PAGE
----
I've been feeling like there is something tantalizingly just around the corner cognitively in the Big Declutter. I can watch what I am doing as I do it, and I recognize there's a lot of coherence to what I am doing -- each step clearly builds upon what went before and it is all headed towards making our home more functional and more pleasing to experience sensorily (how it looks, how it feels, the way it smells, how the rooms sound -- I discourage tasting, obviously, altho not always successfully where my kids are involved . . .).
I can also say definitively what this process is not: planned, with a deadline or schedule, visually oriented. I'm not trying to make it "look" a certain way, altho making it more visually appealing is (almost) as desirable as making it more sensorily appealing in other ways (but I'll take a good sounding, feeling and smelling room over a good looking room every single day and twice on Sundays).
It occurred to me that if I were visually oriented, I'd obviously be doing interior decorating or interior design. And then it occurred to me that a lot of the declutter/unclutter/simplification stuff I've been reading is covering the same ground that home decorating material used to cover. And _that_ is where the "there" is. So what _is_ the difference between the two activities, if any?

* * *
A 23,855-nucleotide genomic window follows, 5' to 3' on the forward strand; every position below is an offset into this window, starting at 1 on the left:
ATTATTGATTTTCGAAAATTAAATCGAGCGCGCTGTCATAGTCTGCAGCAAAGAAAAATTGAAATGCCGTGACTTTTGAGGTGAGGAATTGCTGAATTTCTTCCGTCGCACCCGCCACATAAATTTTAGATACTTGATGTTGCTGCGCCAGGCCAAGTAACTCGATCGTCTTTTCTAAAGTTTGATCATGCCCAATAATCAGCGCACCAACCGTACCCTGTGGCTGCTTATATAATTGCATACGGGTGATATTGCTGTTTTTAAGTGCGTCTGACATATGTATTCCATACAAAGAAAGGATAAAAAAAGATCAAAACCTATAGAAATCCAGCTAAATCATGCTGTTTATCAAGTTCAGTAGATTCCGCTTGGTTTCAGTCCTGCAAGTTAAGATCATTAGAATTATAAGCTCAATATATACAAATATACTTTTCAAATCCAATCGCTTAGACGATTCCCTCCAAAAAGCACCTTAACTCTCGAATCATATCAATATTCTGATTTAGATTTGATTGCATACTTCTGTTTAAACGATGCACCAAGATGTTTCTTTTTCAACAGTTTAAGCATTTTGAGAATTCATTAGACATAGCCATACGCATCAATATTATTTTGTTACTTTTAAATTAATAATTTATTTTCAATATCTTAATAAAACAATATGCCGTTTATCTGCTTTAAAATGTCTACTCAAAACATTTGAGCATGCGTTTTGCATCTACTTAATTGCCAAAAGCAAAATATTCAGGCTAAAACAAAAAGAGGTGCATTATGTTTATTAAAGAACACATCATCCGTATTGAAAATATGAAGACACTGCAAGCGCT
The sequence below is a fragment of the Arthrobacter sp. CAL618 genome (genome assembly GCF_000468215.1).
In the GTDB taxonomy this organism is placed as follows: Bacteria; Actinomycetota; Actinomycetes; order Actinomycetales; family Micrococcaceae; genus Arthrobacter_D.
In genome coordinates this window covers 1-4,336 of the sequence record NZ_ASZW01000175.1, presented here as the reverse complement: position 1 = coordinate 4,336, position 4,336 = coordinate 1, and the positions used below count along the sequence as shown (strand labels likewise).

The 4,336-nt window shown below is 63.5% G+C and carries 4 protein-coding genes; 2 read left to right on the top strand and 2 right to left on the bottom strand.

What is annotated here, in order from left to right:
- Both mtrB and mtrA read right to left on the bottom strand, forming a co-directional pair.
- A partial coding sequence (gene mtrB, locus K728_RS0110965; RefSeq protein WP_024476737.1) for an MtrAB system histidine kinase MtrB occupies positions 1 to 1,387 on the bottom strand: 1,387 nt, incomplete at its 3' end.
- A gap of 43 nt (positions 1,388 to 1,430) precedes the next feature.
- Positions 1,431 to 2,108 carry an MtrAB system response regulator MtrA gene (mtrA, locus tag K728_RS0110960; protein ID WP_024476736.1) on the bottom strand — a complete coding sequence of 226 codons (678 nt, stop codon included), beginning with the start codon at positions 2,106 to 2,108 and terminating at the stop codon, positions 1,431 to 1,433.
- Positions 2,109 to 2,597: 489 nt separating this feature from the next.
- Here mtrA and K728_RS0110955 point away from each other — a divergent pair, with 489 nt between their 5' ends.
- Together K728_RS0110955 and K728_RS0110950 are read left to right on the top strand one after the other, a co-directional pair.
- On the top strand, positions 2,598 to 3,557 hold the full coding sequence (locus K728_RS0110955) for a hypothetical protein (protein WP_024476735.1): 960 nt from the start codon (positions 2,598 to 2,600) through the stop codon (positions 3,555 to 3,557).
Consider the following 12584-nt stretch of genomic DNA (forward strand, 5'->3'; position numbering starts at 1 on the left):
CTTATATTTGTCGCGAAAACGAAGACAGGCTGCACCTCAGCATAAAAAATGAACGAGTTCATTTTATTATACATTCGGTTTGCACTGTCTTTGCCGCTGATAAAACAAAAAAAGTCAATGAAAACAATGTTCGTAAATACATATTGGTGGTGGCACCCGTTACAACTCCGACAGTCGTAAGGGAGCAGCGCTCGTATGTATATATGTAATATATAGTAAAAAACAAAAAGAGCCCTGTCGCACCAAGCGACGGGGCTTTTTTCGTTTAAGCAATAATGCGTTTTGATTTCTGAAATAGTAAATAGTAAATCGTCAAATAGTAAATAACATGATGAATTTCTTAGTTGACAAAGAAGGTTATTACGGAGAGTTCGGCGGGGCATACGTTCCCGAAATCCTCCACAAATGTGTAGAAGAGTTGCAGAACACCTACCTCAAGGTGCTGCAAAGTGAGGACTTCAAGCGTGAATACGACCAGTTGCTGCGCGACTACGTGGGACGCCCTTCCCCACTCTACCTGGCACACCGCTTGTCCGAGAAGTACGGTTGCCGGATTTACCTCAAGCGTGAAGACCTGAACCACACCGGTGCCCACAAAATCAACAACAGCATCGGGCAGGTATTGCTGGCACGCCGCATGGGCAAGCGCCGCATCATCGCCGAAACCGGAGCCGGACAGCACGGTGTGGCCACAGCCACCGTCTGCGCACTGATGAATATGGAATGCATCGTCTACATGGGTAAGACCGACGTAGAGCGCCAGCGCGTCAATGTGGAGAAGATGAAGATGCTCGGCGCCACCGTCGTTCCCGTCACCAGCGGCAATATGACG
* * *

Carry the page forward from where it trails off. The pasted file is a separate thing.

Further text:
(1) Personal organizers/declutterers often offer "staging" services to help sell a house.
(2) They also offer "room renewal services", and home blending services. These often involving digging through the crap you have, getting rid of some of it, and then prominently displaying/arranging some of what they found along the way, along with paint and (budget permitting) furniture upgrades (replacement or refurbishment), lighting and window treatments, etc. Since they look for "themes", this sounds like interior design/decorating to me.
I don't know a durn thing about these people beyond what their website says (I'm in no way endorsing them), but it's hard not to think this is what the 1980s and 1990s would have called interior design.
Obviously, there is a different end of decluttering that has nothing to do with design/decoration, and this thread does a fantastic job of capturing a wide range of it:
The question asked is simple and captured by the URL: If you have ever done a massive decluttering, did you have any regrets? The regrets listed are so few that someone re-posted the question as the answers were so resoundingly NO! NO REGRETS! A book here, an album there, a concert t-shirt there, a BMX bike, a guitar, etc., but vast amounts of NO REGRETS. And then there was this:
"Does regretting the way my brother cleared out 3 homes of relatives count?"
The poster then explains how an aunt and uncle, her parents (dad deceased, mom going to nursing home, then mom dying) had their leftover stuff dealt with by a brother, who (obviously) got rid of most of it, including some specific named items in a will that were left to the poster.
"Because of all this I have a hard time letting go of things. I know there were things that were either valuable or historic amongst the "garbage" that was disposed of. Needless to say I'm struggling with getting past this and definitely have regrets."
This answer comes from someone who has never gone through a decluttering process, but rather saw it happen with items whose former owners had died, and who (predictably) has confused what happened to the owners and what happened to the stuff (really, like a textbook hoarder).